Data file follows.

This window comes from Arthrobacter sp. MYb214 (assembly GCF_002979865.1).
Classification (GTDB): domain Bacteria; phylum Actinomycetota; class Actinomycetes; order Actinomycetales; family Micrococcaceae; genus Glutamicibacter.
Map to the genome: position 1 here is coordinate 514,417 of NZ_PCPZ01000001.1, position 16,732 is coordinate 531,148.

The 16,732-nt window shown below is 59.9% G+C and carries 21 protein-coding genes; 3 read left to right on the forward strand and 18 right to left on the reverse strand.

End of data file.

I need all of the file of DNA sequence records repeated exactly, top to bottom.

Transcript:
This window comes from Arthrobacter sp. MYb214 (assembly GCF_002979865.1).
Classification (GTDB): domain Bacteria; phylum Actinomycetota; class Actinomycetes; order Actinomycetales; family Micrococcaceae; genus Glutamicibacter.
Map to the genome: position 1 here is coordinate 514,417 of NZ_PCPZ01000001.1, position 16,732 is coordinate 531,148.

The 16,732-nt window shown below is 59.9% G+C and carries 21 protein-coding genes; 3 read left to right on the forward strand and 18 right to left on the reverse strand.